How To Overcome “Swimmer’s Slouch”
Chances are, at some point in your life you’ve been told to “stand up straight.”
As a swimmer, heeding this age-old wisdom can have a tremendous impact on your performance in the water. Good posture helps you keep your body in a streamline position, which has a positive effect on your stroke and speed. It also protects you from injury, namely swimmer’s shoulder and the associated degeneration that comes with it.
Let’s take a closer look at how improving your posture can pay off in the pool!
The Risks of Swimmer’s Slouch
“Swimmer’s slouch” is a real thing — and those who mainly swim on their stomachs are particularly prone to rounded shoulders, a forward head posture and a posterior pelvic tilt.
There’s a few reasons this poor posture is so common among swimmers. While exercising in a relatively weightless environment has its advantages, it also creates muscle imbalances that can throw your posture out of whack. Swimming puts the chest, back, arms and shoulders to work, but the muscles in the hips and legs are typically less developed.
Unfortunately, this impairs body alignment and increases drag, which slows you down in the water. This is because you have to work harder against the water to propel forward. It can also increase the risk of injury, because it places greater stress on certain body parts that can cause a breakdown over time.
Tips for Improving Posture & Balance
So, what exactly constitutes “good posture”? An article on Oregonexercisetherapy.com defines it as “the ability to support a natural s-curved spine and upright torso over strong and stable hips. Standing on both feet and legs evenly is a sign of good posture.”
While it sounds simple enough, simple doesn’t always mean easy. It ultimately boils down to awareness and consistent practice to break poor postural habits. If you’re ready to see an improvement in your posture, check out our list of ideas below!
- Prioritize pulling exercises over pushing exercises. You can use a rowing machine or resistance bands/weights to develop the back muscles and create more balance in the upper body.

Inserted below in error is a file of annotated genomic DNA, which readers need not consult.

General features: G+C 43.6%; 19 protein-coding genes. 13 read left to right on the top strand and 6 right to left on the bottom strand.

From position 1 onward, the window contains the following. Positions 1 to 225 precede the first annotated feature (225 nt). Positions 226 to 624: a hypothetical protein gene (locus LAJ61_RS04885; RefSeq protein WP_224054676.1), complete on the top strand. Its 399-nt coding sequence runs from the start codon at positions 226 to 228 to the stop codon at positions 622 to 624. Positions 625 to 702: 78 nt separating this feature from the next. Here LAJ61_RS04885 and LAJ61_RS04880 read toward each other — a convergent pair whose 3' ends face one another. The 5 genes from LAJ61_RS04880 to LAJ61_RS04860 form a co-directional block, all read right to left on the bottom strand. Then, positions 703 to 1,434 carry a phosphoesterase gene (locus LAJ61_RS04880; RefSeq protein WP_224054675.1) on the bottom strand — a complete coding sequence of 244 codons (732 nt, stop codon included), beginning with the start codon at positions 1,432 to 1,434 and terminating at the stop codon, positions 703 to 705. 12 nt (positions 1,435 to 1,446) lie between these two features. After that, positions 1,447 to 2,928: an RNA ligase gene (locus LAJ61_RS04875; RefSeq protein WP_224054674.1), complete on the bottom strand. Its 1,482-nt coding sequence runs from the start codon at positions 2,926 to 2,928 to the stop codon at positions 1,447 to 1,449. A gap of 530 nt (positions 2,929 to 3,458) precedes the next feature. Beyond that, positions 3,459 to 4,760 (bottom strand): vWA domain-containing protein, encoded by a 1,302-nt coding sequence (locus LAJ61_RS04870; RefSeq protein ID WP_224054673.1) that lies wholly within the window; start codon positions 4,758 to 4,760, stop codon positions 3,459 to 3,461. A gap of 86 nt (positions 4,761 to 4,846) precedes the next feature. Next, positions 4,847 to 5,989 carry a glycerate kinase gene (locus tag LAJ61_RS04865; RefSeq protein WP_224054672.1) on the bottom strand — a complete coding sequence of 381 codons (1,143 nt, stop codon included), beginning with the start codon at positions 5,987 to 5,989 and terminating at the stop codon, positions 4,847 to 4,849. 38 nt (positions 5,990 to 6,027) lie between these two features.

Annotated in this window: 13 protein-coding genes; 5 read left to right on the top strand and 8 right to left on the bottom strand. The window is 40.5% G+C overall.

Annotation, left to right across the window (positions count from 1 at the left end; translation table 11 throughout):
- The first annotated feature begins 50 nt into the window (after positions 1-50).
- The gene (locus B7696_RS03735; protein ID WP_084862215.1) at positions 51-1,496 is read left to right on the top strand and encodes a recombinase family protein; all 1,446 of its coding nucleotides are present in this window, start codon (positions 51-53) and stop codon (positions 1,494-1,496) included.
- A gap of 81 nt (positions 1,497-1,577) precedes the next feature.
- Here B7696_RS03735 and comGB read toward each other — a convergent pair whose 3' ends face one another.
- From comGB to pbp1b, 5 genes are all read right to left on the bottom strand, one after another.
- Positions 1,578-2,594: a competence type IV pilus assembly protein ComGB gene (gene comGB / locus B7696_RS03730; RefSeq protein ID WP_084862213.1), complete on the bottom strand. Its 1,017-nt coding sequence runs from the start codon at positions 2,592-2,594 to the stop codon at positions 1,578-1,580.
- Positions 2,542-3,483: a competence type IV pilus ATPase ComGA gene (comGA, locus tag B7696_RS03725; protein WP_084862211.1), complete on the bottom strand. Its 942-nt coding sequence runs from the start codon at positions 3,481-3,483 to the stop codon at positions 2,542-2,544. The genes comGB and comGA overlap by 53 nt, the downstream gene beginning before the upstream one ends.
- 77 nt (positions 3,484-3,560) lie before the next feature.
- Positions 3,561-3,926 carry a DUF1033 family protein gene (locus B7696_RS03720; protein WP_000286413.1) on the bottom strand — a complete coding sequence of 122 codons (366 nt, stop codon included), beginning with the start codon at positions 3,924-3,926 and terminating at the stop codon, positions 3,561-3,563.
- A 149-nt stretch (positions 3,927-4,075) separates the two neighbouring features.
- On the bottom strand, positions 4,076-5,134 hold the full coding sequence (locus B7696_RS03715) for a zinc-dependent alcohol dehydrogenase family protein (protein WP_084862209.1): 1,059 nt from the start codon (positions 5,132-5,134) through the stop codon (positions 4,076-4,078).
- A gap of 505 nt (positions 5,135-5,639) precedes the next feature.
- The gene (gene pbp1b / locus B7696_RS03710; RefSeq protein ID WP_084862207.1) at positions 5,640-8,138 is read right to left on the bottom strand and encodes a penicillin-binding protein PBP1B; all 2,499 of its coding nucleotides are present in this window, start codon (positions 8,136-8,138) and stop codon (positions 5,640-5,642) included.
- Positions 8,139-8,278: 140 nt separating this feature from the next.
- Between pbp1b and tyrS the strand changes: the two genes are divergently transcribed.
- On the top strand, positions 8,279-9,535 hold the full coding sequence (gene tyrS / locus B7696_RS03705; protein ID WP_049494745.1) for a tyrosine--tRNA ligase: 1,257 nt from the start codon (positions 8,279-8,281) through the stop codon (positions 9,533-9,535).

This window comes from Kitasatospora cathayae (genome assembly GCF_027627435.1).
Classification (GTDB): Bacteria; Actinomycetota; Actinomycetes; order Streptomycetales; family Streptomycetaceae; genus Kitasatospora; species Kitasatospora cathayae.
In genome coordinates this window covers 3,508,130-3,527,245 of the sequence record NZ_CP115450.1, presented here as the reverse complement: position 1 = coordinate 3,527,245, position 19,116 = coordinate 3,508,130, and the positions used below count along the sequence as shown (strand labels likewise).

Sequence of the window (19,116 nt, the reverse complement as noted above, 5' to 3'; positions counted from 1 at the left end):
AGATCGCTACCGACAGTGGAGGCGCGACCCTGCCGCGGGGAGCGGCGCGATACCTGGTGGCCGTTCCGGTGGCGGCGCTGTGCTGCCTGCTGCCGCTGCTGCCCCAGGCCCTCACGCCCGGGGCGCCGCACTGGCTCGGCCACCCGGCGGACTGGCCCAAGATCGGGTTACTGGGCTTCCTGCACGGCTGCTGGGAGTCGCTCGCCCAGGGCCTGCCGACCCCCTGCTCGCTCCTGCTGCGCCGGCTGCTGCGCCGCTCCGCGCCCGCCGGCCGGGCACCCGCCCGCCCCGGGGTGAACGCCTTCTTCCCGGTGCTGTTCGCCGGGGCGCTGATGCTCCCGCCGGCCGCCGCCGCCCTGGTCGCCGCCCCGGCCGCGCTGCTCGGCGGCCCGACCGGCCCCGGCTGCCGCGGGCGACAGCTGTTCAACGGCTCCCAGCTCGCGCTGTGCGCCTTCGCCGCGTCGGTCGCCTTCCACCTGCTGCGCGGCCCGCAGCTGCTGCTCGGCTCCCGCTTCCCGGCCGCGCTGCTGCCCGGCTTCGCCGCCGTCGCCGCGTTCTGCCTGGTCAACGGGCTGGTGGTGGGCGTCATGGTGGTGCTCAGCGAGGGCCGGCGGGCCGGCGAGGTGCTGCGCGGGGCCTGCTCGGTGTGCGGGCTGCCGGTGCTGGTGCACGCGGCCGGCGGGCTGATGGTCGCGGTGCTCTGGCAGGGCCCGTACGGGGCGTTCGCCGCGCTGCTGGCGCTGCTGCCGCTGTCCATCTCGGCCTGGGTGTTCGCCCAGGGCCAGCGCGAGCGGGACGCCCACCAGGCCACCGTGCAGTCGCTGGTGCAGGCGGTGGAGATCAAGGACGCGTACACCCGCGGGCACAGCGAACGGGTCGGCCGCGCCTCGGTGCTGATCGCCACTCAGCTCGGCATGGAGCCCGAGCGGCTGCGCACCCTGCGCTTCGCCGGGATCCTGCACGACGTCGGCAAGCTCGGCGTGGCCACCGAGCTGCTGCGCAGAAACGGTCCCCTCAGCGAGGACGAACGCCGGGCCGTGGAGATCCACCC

- Try the chin tuck exercise to strengthen the muscles that pull the head back into alignment over the shoulders. Swimmingworldmagazine.com explains how: “Lie on your back with your knees bent. Next, create as many double chins as possible at your neck, without lifting your head off the ground. Next, lift your head slightly off the ground, while maintaining the double chins.”
- Deadlifts are notorious for their ability to strengthen the hip and back muscles. Here’s an article with instructional videos on proper form from CA personal trainer Keith Oelschlaeger.
- Dryland conditioning is essential, since increasing your strength will improve both your balance and posture. Check out tips for strength and conditioning exercises here.
- Pilates is an unrivaled exercise when it comes to improving postural alignment. It’s focused on lengthening and strengthening the spine, as well as building core strength to create a powerful stroke.
- Bear crawls are a fun, playful movement that build postural strength, coordination and balance. Here’s how: Start on all fours, with your legs hip-width apart and your arms shoulder-width apart. Lift your knees so they’re at a 90-degree angle, hovering an inch off the ground. Keeping your back flat, move the right hand and the left foot forward an equal distance. Then switch sides. Continue to repeat this movement, alternating sides.
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